Wally fancied the idea of being a shepherd in the Christmas pageant, but the play’s director, Miss Lumbard, assigned him a more important role. After all, she reasoned, the innkeeper did not have too many lines, and Wally’s size would make his refusal of lodging to Joseph more forceful.
And so it happened that the usual large, partisan audience gathered for the town’s yearly extravaganza of crooks and creches, of beards, crowns, halos and a whole stageful of squeaky voices.
No one on stage or off was more caught up in the magic of the night than Wallace Purling. They said later that he stood in the wings and watched the performance with such fascination that Miss Lumbard had to make sure he didn’t wander onstage before his cue.
Then the time came when Joseph appeared, slowly, tenderly guiding Mary to the door of the inn. Joseph knocked hard on the wooden door set into the painted backdrop. Wally the innkeeper was there, waiting.
“What do you want?” Wally said, swinging the door open with a brusque gesture.
“We seek lodging.”
“Seek it elsewhere.” Wally spoke vigorously. “The inn is filled.”
“Sir, we have asked everywhere in vain. We have traveled far and are very weary.”
“There is no room in this inn for you.” Wally looked properly stern.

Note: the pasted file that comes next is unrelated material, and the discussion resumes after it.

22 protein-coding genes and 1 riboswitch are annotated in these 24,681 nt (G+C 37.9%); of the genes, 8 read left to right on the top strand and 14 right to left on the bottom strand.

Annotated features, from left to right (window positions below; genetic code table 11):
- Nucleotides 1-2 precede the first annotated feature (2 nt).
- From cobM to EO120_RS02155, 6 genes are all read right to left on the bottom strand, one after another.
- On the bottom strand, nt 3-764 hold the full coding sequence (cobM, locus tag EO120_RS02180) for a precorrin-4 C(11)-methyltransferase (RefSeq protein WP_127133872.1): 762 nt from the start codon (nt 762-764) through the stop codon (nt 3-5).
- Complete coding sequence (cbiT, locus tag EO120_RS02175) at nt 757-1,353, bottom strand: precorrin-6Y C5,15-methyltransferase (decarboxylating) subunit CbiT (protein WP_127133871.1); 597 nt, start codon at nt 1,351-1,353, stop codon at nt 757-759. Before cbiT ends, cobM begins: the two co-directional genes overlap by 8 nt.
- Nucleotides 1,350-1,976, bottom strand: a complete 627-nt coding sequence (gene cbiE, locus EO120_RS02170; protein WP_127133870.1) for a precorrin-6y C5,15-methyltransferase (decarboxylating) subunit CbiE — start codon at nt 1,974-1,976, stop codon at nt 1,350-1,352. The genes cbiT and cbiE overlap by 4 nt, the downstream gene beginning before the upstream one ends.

“Please, good innkeeper, this is my wife, Mary. She is heavy with child and needs a place to rest. Surely you must have some small corner for her. She is so tired.”
Now, for the first time, the innkeeper relaxed his stiff stance and looked down at Mary. With that, there was a long pause, long enough to make the audience a bit tense with embarrassment.
“No! Begone!” the prompter whispered.
“No!” Wally repeated automatically. “Begone!”
Joseph sadly placed his arm around Mary and Mary laid her head upon her husband’s shoulder and the two of them started to move away. The innkeeper did not return inside his inn, however. Wally stood there in the doorway, watching the forlorn couple. His mouth was open, his brow creased with concern, his eyes filling unmistakably with tears.